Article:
Child Dislocated Shoulder
On this page
- What has happened?
- What should I expect?
- What should I do?
- What should I not do?
- Will I be followed up?
- What if I have concerns/questions?
What has happened?
- Your child has a dislocated/disrupted shoulder - this means the upper arm bone has moved out of its joint
- As shoulders are generally very mobile, this is a common injury in the young
- The shoulder will have now been put back into place by Emergency Department (ED) staff
What should I expect?
- Your child will likely need to wear a sling for 6 weeks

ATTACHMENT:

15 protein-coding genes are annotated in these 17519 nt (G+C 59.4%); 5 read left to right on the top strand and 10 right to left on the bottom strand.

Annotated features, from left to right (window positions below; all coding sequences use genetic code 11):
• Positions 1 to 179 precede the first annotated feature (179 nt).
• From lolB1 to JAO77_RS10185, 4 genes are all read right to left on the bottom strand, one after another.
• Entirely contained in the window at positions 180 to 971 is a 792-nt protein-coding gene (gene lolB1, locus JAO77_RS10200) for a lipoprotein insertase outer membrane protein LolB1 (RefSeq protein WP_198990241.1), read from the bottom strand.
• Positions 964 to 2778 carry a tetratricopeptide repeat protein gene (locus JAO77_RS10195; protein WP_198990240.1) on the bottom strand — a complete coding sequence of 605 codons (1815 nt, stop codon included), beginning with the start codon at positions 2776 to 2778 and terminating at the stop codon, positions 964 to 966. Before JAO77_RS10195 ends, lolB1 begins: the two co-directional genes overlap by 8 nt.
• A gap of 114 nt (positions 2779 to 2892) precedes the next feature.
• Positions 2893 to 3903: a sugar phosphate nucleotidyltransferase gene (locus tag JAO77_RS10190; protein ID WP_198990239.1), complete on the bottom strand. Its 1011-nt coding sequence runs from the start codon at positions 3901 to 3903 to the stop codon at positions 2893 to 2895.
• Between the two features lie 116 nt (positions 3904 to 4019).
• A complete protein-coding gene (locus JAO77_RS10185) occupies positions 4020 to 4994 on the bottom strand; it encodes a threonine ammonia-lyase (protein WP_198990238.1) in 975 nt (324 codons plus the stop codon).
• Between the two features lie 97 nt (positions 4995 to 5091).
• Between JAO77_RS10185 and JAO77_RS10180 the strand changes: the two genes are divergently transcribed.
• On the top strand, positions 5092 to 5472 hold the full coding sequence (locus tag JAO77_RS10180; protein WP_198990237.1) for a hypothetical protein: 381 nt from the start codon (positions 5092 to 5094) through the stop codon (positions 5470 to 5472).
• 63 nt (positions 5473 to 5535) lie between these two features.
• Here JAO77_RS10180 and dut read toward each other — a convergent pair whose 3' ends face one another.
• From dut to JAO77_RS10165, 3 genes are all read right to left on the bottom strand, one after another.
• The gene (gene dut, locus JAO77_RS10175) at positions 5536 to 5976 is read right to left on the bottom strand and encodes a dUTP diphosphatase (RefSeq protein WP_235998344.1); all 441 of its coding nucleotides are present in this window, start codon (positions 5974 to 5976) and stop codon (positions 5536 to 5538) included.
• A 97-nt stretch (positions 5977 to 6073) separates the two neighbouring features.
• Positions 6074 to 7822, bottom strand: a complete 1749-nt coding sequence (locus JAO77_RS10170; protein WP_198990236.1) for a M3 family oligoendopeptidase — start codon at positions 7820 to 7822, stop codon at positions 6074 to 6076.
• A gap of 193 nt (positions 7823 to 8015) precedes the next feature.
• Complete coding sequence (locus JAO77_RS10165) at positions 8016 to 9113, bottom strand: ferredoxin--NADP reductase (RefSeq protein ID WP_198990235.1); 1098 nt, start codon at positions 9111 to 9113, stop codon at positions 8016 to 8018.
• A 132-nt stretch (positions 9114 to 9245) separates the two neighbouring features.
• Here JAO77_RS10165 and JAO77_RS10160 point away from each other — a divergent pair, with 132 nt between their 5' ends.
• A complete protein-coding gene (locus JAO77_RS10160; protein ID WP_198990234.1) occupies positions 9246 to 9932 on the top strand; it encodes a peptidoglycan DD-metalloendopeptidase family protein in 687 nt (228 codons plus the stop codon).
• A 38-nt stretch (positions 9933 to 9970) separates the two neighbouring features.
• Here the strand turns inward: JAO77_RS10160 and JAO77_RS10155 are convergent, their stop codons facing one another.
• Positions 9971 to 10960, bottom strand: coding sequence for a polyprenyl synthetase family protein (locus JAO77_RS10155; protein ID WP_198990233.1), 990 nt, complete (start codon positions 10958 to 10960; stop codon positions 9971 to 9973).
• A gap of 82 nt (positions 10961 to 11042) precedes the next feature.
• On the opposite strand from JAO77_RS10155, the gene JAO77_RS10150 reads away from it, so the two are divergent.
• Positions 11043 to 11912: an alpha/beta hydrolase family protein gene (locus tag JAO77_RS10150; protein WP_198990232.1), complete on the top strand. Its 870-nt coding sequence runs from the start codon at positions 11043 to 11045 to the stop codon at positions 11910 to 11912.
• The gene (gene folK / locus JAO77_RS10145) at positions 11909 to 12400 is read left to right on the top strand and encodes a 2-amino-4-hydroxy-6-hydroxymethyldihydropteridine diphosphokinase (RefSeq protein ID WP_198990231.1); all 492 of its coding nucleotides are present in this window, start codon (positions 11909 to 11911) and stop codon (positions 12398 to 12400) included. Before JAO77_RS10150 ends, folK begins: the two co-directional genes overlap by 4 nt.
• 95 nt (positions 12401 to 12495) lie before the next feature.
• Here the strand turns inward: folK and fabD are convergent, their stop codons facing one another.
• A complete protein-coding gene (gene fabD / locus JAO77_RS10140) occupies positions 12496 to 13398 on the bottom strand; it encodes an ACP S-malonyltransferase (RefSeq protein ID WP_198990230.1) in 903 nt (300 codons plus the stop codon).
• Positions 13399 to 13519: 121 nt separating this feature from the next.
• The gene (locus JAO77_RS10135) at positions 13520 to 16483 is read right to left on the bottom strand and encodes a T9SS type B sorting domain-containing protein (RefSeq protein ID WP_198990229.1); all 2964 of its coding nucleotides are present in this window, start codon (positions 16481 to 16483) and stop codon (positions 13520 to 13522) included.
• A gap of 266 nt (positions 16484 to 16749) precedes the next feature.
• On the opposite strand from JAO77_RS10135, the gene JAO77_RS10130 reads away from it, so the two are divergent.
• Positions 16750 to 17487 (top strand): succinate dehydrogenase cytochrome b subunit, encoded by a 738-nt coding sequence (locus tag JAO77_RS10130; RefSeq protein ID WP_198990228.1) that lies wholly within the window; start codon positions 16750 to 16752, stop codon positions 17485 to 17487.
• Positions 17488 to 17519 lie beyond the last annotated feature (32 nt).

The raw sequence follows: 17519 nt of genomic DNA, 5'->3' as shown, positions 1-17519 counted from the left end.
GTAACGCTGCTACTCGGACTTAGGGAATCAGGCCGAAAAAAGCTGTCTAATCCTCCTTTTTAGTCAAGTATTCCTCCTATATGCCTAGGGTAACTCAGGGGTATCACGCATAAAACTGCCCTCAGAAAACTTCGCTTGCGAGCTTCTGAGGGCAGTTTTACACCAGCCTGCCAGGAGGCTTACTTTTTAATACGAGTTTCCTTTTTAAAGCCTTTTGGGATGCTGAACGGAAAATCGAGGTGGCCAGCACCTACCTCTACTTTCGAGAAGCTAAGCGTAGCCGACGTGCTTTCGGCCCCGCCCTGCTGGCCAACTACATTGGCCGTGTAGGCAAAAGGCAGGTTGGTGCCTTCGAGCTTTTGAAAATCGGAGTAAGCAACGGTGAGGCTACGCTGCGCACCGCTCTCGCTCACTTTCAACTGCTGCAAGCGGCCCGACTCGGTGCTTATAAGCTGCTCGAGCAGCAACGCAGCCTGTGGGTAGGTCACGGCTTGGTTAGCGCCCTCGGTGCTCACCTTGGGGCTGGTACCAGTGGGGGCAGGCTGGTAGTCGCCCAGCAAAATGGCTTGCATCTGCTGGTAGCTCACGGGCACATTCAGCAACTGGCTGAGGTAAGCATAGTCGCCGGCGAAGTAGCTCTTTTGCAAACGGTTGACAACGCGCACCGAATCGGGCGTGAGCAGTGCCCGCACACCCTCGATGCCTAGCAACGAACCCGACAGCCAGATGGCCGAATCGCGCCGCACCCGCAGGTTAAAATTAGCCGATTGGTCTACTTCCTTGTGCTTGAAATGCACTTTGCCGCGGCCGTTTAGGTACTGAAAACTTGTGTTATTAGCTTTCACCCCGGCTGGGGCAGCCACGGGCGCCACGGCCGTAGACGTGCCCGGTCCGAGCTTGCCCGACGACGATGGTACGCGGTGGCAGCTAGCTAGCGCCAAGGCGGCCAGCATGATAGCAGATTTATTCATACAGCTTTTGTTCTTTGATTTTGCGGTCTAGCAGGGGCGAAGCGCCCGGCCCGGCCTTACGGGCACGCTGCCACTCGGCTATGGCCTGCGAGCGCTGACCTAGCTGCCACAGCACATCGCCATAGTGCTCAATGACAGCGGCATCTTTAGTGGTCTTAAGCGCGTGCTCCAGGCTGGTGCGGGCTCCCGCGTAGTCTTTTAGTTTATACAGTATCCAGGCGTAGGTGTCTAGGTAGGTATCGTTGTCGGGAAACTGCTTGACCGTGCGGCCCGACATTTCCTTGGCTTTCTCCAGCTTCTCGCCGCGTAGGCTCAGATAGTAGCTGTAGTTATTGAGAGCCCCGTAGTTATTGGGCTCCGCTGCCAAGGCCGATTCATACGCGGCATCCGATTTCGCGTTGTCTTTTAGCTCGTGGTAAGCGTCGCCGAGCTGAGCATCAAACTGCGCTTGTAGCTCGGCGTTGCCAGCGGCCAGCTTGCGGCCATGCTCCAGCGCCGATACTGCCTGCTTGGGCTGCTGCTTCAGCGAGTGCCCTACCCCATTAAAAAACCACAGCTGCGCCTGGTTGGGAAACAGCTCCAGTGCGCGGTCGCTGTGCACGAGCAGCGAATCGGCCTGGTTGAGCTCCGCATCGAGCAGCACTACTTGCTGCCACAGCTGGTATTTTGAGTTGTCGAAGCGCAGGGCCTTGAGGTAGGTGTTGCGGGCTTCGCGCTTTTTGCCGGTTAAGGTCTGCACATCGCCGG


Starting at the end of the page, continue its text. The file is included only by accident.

- During this time, your child may need simple pain-relief such as paracetamol
What should I do?
- After six weeks you can remove the sling completely - you do not need to see a doctor before doing this
What should I not do?
- It is important to avoid putting your shoulder into any extreme positions for the first several weeks after your injury
Will I be followed up?
- No, most of these injuries do not require you to return to hospital
What if I have concerns/questions?
- If you have problems with the rehabilitation of you shoulder, you should see your GP first - take your ACC form/number with you
- If your shoulder does not settle or if you have another dislocation, then your GP or physio may refer you to an orthopaedic specialist who will decide if you need surgery